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Table 1 Incidence of Clinical Abnormalities in Ascitic Mice     No. CAF1 Micea No. SCID Mice     Control A B C Db Control E Number of Animals 12 20 20 20 20 11 20 Daily observations                 Rough hair coat 0 20 20 20 18 0 20   Hunched posture 0 20 20 20 18 0 20   Animal died after tap 1 0 0 0 1 0 0 0   Animal died after tap 2 0 0 1 3 0 0 0 Observations during posttapping period               Hunched posture 0 19 17 19 6 0 10   Decreased activity 0 19 17 19 8 0 9   Tachypnea 0 19 4 19 3 0 11   Pallor 0 19 7 19 10 0 3 a A, B, C, D, and E designate different hybridoma cell line groups. b Two mice in Group D produced no ascites and remained clinically normal. Source: Adapted from Jackson and others, 1999a. sion was similar. The different rates of ascites development had a statistically significant effect on survival and, ultimately, on the amount of antibody produced. Harvesting Ascitic Fluid Timing of harvesting, frequency of harvesting, and the effect of fluid harvesting on the animal all appear to be critical for the welfare of the animal. Brodeur and others (1984) reported that draining ascitic fluid as soon as it accumulates is necessary to reduce mortality. The UKCCCR guidelines (UKCCR 1998) recommend that ascitic-fluid volumes should not exceed 20% of the baseline body weight before abdominal paracentesis. Clinical data from Jackson and others (1999a) provide insight into the animal-welfare aspects of harvesting ascites. In their study, five different hybridomas were each injected into 20 mice. Abdominal paracentesis was performed when moderate abdominal distension was visible (the mean weight gain for all test mice was 17.4%). Each mouse was tapped a maximum of three times. However, any animal with persistent, severe clinical abnormalities was euthanized. During the 30 minutes immediately after the tap, the following clinical abnormalities were noted in some animals in each group: roughened hair coat, hunched posture, decreased activity, tachypnea,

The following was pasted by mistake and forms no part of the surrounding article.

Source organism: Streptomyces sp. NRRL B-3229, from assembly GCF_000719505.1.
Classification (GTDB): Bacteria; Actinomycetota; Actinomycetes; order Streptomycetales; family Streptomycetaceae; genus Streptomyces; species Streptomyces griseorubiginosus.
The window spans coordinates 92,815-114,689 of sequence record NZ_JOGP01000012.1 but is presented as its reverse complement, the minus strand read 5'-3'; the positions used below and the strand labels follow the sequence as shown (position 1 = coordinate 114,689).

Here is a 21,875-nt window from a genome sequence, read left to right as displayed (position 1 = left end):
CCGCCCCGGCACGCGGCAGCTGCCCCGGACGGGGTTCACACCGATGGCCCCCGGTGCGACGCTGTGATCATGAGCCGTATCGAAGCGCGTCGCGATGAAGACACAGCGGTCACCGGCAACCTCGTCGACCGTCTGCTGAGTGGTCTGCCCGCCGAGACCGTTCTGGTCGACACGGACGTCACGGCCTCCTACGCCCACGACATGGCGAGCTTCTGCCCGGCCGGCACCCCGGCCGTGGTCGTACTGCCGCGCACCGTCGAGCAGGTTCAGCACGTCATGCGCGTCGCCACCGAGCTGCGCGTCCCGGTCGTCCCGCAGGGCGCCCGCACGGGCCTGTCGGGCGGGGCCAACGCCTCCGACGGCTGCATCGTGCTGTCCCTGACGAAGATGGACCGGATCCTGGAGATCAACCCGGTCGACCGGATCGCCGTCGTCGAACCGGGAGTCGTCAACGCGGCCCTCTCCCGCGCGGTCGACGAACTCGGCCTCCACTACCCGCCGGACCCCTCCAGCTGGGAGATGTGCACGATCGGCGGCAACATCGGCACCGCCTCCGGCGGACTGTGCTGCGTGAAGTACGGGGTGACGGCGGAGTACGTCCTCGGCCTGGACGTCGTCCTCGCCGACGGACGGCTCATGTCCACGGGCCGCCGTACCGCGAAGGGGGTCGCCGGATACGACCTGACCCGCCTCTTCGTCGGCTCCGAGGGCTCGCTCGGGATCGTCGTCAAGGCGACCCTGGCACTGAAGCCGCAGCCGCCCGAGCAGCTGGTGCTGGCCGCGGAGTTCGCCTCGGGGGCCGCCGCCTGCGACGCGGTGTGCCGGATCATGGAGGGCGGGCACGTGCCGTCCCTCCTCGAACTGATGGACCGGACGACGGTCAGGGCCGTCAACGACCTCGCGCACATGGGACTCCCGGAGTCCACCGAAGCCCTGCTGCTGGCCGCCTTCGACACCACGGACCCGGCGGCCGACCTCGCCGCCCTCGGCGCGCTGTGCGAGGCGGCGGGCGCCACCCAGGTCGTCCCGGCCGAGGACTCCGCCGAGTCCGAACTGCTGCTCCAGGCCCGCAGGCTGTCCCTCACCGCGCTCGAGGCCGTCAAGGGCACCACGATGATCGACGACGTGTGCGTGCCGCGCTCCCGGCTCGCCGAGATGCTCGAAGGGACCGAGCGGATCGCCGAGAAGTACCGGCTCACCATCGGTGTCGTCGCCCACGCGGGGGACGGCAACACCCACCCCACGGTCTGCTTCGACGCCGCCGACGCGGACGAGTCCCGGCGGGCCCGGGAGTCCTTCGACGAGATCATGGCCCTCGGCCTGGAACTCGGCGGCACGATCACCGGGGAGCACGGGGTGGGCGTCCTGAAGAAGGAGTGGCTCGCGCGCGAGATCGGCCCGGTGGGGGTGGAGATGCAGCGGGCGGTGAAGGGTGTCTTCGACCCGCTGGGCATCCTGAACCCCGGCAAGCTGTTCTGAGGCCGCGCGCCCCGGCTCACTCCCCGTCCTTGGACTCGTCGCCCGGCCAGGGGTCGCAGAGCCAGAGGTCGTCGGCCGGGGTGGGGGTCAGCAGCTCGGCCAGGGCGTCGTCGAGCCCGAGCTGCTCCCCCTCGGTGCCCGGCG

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dyspnea, and pallor most evident on the muzzle and ears (see table 1). Generally, those signs were transient and mild to moderate. However, in 19 of the animals from four of the five groups, after the first or second tap, symptoms were persistent and severe; five died, and the remaining 14 were euthanized (see table 1). Survival rates of the mice for tap 1 were 90–100%; for tap 2, 85–100%; and for tap 3, 35–100%. No clinical abnormalities were observed in control animals after a sham paracentesis. Jackson and others (1999a) conclude that the abnormal clinical signs observed after paracentesis were compatible with circulatory shock. Some IACUCs have established policies (see table 2) that require tapping of abdominal fluid to be performed under anesthesia and to be followed by injection of 1–2 ml of warmed saline to minimize posttapping hypovolemic shock. It is not clear that anesthesia use does reduce overall distress (for example, anesthetic administration causes handling stress), and it is possible that hypovolemic reactions can be minimized if the fluid is drawn off slowly (as is recommended for removing ascitic fluid from human patients—generally, up to 5% of body weight over 4 hours). However, if more than one tapping is to be permitted, the clinical signs observed by Jackson and others (1999a) after tapping indicate that some level of fluid replacement might alleviate some distress. There was some discussion at the ILAR working-group meeting of whether it was preferable for animal welfare to conduct fewer taps, which would mean that more mice would be needed to produce the required amount of antibody, or whether one should perform several taps and reduce mouse use by 50–75%. It is evident from the Jackson and others (1999a) paper that the clinical signs and evidence of animal discomfort and distress increase sharply once ascites has developed to the point where fluid can be harvested. Thus, one can reduce animal use; but if distress is high and increasing steadily in the 4–6 days from the first to the third and terminal tapping, then the extra taps are likely to be accompanied by substantial distress. If the animals are tapped just once under terminal anesthesia, the extent of distress will be minimized, but more animals will be put through (the procedure. The overriding criterion should be animal distress. Therefore, the number of taps should be limited and varied according to animal welfare and characteristics of the hybridoma being used. Some hybridomas seem to cause little distress (Jackson 1999a), and multiple taps could be allowed. Determining the number of taps depends on careful monitoring of the animal; if signs of distress appear, a terminal tap should be performed. A number of IACUCs have adopted a 0.2 ml volume limit on the pristane injection based on recommendations made by McGuill and Rowan (1989) (table 2). Members of the committee did not object to this as a guideline, but several reported that, in some strains of mice, 0.2 ml might not be sufficient to produce ascites and that as much as 0.5 ml might be required. There are some questions about the suitability of IFA as a substitute for pristane, and the committee recommends that IACUCs determine the reaction of animals to IFA before permitting its routine use. Most IACUCs with public policies recommend that